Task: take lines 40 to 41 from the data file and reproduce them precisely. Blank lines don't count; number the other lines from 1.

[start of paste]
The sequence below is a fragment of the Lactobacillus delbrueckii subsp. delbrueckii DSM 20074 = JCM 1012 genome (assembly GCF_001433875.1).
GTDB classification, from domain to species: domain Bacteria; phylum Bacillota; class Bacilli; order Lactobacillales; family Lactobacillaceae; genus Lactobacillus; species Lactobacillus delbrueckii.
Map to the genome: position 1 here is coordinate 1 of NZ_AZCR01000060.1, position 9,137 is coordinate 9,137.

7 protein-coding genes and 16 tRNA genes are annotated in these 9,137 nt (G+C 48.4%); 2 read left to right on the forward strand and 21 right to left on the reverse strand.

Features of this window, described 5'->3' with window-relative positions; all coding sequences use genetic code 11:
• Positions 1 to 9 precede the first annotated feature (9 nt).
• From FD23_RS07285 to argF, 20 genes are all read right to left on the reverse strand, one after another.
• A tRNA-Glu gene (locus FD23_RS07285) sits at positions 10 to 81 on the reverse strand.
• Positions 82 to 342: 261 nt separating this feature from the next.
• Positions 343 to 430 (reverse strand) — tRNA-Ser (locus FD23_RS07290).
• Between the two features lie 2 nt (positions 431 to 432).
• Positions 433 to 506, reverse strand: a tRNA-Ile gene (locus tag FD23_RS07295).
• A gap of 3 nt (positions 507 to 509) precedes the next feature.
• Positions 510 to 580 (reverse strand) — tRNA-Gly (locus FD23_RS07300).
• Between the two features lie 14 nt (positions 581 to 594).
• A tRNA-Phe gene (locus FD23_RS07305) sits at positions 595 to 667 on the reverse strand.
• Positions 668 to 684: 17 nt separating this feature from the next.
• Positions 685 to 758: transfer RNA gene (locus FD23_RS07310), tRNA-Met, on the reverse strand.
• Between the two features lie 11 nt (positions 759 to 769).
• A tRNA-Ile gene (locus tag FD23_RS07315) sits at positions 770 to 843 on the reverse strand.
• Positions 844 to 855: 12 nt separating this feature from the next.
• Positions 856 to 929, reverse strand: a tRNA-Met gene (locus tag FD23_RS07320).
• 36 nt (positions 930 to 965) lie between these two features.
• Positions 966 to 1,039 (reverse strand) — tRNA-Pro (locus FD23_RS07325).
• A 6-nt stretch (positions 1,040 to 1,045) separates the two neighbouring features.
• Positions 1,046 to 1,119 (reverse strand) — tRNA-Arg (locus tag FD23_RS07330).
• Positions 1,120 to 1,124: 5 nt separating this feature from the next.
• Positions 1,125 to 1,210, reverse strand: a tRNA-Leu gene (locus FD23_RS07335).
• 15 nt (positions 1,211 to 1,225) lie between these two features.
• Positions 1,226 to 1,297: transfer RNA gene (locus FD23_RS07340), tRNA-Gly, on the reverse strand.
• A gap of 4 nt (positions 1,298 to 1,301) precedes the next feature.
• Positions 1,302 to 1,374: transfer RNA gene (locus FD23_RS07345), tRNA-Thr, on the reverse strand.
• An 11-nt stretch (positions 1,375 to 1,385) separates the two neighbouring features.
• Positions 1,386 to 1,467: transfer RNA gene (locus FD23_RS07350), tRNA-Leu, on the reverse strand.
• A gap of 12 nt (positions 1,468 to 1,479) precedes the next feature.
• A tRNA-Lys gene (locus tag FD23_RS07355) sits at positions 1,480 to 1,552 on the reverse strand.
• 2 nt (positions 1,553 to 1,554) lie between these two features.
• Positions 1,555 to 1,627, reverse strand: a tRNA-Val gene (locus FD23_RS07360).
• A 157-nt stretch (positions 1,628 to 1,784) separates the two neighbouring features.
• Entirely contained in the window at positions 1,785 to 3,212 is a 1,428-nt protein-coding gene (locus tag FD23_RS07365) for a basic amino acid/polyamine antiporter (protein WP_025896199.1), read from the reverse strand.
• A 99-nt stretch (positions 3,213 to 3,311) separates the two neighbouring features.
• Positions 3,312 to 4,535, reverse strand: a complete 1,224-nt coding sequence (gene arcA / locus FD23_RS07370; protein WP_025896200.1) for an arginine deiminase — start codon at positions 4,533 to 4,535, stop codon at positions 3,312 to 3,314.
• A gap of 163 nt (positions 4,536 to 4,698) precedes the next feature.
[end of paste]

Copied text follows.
• Entirely contained in the window at positions 1,785 to 3,212 is a 1,428-nt protein-coding gene (locus tag FD23_RS07365) for a basic amino acid/polyamine antiporter (protein WP_025896199.1), read from the reverse strand.
• A 99-nt stretch (positions 3,213 to 3,311) separates the two neighbouring features.